Panama’s former dictator Manuel Noriega is suing the video game company Activision in Los Angeles County Superior Court for damage to his reputation.
The lawsuit claims that Activision’s game Call of Duty: Black Ops II harmed his reputation by depicting him as a kidnapper, murderer, and enemy of the state, and that the depiction was used to earn profit which he now deserves a share of. Noriega’s appearance in the game in one in which he helps the primary antagonist.
The Call of Duty series is one of the most popular brands in video game culture, with Call of Duty: Black Ops II selling more than 24 million copies. During the first few months of release in 2012, the game earned more than US$1 billion.
Noriega was military dictator of Panama from 1983–1989. Removed from power during the 1989 U.S. invasion Operation Just Cause, Noriega was convicted in the United States on charges of drug trafficking, racketeering, and money laundering. After serving jail time in the United States, he was extradited to France in 2010, where he was tried and convicted of money laundering before again being extradited in 2011 to Panama. He is currently in jail in Panama, convicted of human rights violations related to his time in power.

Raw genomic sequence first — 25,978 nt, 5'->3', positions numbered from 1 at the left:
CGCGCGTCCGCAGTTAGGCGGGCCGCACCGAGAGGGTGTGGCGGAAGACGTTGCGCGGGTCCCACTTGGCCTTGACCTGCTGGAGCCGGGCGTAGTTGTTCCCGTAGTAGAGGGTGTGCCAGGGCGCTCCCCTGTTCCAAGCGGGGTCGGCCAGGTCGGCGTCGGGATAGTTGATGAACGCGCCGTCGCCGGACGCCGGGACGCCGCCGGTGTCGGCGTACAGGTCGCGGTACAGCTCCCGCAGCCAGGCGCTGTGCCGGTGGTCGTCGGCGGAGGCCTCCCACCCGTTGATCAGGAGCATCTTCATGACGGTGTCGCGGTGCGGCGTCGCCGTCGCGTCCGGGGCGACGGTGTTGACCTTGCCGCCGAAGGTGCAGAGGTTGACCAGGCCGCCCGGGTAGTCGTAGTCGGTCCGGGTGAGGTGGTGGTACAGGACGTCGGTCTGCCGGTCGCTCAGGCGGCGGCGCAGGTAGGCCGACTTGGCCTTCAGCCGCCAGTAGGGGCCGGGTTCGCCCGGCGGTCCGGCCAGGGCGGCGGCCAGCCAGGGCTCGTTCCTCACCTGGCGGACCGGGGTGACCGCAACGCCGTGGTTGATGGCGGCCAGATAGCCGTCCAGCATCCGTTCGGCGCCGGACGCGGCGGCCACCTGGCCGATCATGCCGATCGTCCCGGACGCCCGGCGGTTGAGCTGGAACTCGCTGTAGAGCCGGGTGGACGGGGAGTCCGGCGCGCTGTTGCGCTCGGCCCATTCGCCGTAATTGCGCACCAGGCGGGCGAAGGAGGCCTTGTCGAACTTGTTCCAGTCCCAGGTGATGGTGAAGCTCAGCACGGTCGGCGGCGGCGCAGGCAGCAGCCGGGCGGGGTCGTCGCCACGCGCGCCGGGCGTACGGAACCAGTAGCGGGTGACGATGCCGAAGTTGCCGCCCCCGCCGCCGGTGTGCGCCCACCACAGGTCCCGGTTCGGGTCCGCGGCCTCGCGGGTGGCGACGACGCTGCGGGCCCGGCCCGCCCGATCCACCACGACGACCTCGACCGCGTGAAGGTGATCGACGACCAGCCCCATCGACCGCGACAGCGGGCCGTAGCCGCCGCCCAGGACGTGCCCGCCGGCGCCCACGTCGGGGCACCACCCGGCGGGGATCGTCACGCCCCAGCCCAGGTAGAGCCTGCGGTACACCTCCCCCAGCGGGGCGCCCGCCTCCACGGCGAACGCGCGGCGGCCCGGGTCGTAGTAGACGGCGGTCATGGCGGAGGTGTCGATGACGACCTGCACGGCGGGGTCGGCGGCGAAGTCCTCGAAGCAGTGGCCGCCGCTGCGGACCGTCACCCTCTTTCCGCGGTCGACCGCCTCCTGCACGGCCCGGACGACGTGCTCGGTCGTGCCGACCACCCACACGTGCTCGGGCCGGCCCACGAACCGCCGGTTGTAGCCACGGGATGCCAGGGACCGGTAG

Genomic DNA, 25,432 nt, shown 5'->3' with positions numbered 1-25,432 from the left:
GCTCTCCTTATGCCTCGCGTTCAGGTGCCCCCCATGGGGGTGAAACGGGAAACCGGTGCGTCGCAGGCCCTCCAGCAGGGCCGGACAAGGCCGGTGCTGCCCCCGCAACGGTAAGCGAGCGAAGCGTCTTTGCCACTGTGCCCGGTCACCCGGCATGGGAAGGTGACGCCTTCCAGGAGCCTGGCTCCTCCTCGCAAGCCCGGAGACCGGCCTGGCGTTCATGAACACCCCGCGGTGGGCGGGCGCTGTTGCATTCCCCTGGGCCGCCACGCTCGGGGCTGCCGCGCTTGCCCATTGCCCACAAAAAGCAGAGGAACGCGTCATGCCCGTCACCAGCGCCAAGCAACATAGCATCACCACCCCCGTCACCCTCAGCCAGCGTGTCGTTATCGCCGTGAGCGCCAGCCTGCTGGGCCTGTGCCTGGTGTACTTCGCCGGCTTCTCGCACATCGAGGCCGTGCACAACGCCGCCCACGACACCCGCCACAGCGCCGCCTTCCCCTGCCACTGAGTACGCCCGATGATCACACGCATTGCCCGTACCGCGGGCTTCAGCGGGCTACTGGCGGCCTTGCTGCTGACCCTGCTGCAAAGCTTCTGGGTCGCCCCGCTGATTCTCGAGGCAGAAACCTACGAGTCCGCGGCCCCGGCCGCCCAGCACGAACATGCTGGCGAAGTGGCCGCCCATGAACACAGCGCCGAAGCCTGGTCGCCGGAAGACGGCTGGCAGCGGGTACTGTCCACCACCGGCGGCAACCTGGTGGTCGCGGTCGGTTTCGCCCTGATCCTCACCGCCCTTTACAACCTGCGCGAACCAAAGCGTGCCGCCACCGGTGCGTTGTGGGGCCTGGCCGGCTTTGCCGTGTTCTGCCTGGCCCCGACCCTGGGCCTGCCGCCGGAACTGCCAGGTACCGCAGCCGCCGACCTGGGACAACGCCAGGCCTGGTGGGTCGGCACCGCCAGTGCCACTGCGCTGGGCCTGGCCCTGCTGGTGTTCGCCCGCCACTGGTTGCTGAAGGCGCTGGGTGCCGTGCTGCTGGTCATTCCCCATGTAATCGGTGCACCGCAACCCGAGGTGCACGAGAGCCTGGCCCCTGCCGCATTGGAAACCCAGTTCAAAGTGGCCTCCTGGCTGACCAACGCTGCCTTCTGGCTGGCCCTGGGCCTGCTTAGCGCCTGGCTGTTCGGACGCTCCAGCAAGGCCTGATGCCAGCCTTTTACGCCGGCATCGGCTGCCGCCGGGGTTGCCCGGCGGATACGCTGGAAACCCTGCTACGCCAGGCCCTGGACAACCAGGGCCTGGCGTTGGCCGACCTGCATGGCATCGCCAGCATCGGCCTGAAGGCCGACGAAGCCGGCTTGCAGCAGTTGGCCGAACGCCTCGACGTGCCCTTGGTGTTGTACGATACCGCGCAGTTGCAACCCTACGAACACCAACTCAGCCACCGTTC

Noriega isn’t the only notable real-life figure portrayed in the game, living or dead. The game’s storyline also includes David Petraeus, Fidel Castro, Oliver North, John F. Kennedy, Robert McNamara, and Sarah Michelle Gellar.
The legal action resembles other lawsuits aimed toward video game companies that profit from well known names lately. Actress Lindsay Lohan has laid claim against the makers of Grand Theft Auto V, and a US$40 million settlement between a group of college athletes and Electronic Arts for the use of their likeness in NCAA-branded video games.